“Out of Our Minds,” a Message on the Fourth Sunday of Advent

“Out of Our Minds”

Fourth Sunday of Advent, Year B, December 24, 2017

2 Samuel 7:1-11, 16      Luke 1:46b-55     Luke 1:26-38

First Presbyterian Church of Sandpoint, Idaho

Pastor Andy Kennaly

          On the Sabbatical one of the places we visited was Innsbruck, Austria.  We spent an entire day exploring and this included a picnic lunch from the top of the Austrian Alps.  Using public transportation, we eventually got off a cable car at the summit of ski area overlooking the city and the entire valley.  You could see the ski jump miles away used in the Olympics.  Even the resort we were at claimed the steepest terrain in all of Europe; it’s ski slopes has 70 degree pitches.  Falling is not an option.  There was about an inch of snow that had fallen the night before, so we were above the snow line on that September day.  The sun came out, the melting started, and after hiking around the summit area we headed back down into the city.  Sometimes it’s nice to have that mountain top experience, to gain the big picture.  But we headed back down to the valley and into the streets.  No skiing for us that day, but standing at the top of a steep pitch gets you thinking about the glory days.

When Shawna and I were in college in northern Wisconsin, the winters there were harsh and long.  But we were members of the downhill ski racing team!  We traveled on weekends to various events throughout Wisconsin and Minnesota, and in that Midwest racing circuit, we came up against some of the most competitive athletes in the world.  Since I had started skiing in eighth grade, by college on my Fischer 205’s with bright red boots and day-glow yellow buckles, I could free ski just about anything.  But being on a racing course with set gates and icy ruts is an entirely different experience.

In most of these races I placed consistently in the pack, and week after week, out of over 90 racers, I was always third or fourth…to last.  Third or fourth to last:  I was a big loser!  Those guys are amazing skiers when you put them in the gates, and the more rutted and icy the course, the faster they go.  I decided I was more of a recreational racer, and rather than spandex, I sported a rag wool sweater.  I thought it was just great getting off campus every weekend, hanging out with my friends, having our meals, hotels and lift tickets paid for through the activity funds.  I got a new winter jacket.  People thought you were cool.  It was a great way to stay in shape.  Our training was really good and my skiing definitely improved, as long as I wasn’t on a race course.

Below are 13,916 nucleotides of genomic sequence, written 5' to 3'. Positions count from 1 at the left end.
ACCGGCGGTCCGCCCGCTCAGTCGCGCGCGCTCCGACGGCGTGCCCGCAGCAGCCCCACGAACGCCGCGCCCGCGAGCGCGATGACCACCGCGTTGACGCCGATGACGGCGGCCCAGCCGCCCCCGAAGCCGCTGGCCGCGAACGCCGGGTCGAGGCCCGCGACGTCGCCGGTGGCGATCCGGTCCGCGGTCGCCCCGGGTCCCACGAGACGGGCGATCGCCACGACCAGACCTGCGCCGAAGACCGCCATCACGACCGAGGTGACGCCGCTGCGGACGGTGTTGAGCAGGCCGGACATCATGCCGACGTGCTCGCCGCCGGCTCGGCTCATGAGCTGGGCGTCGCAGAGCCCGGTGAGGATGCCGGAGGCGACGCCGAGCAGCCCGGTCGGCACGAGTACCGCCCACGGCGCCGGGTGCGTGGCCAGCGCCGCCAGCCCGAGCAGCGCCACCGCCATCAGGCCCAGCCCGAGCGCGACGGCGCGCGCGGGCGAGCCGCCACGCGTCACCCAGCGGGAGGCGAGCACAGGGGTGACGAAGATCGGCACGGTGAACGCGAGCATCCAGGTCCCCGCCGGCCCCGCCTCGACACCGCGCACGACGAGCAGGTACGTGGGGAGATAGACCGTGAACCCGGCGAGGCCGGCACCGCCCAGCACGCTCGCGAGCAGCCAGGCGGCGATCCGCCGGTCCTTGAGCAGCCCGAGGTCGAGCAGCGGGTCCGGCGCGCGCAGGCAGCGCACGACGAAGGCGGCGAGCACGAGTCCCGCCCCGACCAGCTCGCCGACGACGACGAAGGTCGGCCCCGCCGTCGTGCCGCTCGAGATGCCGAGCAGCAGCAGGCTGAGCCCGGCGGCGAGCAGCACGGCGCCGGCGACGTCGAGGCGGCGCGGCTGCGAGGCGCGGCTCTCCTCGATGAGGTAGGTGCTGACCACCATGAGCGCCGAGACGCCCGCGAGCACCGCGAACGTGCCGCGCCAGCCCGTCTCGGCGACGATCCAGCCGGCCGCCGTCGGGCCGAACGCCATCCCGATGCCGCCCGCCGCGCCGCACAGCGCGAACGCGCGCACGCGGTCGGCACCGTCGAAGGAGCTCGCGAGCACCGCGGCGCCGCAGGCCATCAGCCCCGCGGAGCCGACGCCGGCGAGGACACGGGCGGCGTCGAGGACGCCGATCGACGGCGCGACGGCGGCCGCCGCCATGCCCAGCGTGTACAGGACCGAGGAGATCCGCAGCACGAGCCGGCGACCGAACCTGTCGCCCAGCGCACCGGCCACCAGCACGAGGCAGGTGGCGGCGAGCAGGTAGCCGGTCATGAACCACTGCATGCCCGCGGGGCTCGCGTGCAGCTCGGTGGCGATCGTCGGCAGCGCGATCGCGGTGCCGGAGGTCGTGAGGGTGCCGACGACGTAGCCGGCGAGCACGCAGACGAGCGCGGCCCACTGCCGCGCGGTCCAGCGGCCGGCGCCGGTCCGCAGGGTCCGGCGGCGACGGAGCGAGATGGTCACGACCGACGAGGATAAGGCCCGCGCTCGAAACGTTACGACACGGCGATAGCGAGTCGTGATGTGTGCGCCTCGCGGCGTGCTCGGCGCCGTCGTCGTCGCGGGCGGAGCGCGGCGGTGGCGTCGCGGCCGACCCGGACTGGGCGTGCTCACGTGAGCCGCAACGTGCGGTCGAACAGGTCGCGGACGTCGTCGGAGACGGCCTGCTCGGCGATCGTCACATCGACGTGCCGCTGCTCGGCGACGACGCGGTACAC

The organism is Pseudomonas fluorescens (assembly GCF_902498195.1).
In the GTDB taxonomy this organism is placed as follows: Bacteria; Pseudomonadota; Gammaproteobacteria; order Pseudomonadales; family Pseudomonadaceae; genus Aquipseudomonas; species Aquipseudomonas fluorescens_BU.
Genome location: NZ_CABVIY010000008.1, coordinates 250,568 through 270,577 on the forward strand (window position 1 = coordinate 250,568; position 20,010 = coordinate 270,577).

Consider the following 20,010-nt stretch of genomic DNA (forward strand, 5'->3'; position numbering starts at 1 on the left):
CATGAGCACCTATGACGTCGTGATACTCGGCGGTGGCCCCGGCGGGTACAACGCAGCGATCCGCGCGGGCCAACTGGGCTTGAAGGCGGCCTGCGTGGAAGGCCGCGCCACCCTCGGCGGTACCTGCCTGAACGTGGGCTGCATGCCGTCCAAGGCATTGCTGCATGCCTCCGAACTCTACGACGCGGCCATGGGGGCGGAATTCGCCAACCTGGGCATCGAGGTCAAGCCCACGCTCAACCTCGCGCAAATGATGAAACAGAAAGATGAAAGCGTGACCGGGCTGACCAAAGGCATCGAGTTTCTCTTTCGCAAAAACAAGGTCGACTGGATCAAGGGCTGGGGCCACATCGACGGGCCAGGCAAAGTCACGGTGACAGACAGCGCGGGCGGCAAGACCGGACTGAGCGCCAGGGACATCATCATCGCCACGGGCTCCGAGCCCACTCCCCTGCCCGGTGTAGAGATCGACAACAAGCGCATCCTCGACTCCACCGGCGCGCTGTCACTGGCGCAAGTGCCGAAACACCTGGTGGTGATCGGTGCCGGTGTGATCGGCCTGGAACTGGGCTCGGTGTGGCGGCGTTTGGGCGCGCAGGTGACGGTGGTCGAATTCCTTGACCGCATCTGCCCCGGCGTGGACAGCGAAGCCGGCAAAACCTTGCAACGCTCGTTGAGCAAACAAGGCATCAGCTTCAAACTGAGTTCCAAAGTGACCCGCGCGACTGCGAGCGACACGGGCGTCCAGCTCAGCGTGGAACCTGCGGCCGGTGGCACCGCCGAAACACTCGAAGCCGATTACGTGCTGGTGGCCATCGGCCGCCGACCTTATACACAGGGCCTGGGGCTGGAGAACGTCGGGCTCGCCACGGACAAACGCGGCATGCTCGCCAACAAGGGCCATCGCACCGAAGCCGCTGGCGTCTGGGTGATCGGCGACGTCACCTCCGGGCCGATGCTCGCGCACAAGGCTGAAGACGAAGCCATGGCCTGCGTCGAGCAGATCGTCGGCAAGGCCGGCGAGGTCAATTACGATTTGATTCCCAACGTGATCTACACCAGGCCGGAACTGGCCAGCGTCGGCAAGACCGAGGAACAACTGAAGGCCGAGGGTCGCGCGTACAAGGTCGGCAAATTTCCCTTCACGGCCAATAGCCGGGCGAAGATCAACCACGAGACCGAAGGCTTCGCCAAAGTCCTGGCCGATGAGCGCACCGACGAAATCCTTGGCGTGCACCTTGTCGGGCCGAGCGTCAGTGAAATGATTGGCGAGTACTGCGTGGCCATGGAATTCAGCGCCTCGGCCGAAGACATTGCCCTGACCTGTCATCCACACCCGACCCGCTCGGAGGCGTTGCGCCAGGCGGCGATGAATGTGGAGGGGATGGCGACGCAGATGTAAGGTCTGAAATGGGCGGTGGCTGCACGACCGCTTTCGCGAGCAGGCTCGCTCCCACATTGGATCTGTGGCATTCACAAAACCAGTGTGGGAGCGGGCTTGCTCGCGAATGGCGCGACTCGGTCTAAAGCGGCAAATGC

Competition is the name of the game for downhill ski racing, especially in the Midwest where people get bored free skiing.  They want that adrenaline.  Setting goals, measurable results, learning to excel, playing the game to win, getting rewarded for your merit, sticking with successful and proven methods, and above all, working hard.  Individuals with ambition, material resources, and strategies to help them achieve do well when they have a drive and they strive for victory.  These are qualities of champions.

And these represent the orange level quite well.  The orange level, the Rational Self level of Spiral Dynamics, a system of explaining cultural evolution, how society has stages of development and what each level focuses on in terms of strengths and weaknesses.  All those qualities mentioned about the Orange level, the Rational Self level are at the core of what has brought about Capitalistic Democracies, the Free Market, a Global Economy, all of which depend on Scientific Rationalism.  Some of the weaknesses involve using people and the earth as a commodity to help you get what you want, so environmental degradation is a side effect.  Consumerism, materialism, workaholism, and denial of the spirit are also challenges for this level.

There are other levels, such as a lower one called the Power Self, the red level which focuses on aggression, might makes right as you do and be what you want regardless of anyone else.  The quest for heroic status, power, glory, rage and revenge drives people to align with power, seeking loyalty as you take what you need, have power over others, and use force to get what you want.  It’s a legitimate level, part of our story.  The downside is that this level also involves bullying and terrorism, and fear and phobias are driving factors which can lead to depression and anxiety.  Every level has strengths and weaknesses, and we know reality is usually a mixed bag.

Each of the levels in Spiral Dynamics represents years, sometimes hundreds or even thousands of years of human development as a species.  For example, moving from the level of the Instinctive Self that sought daily survival for you and your family, to a more organized tribal level that puts the clan and known entities at the center in order to defend from outsiders and threats, to even more systemic or larger empires and feudal systems; this upward journey continues into levels that provide break-throughs along the way.  The Law and Order of the Rule Level brings relief to chaos and random attacks, and provides stability, direction and purpose for generations.  This Rule level still is very active in our own culture.  And it’s interesting to see higher levels in the spiral getting revealed from time to time, and we see this through things like the desire for human rights, an appreciation of diverse views, being open and affirming of all sorts of people.  Terms that describe these higher levels in the spiral include:  Holistic, compassionate, interactive, ecological, egalitarian, community, sensitive.  Yet even these have their weak points or pitfalls.  Rather than get confused about different levels, the main idea here is that culture is not static.  Human society and our place and role in the larger creation is dynamic, and God’s purposes, grounded in divine, loving Presence, are at the core of this cosmic-level creativity.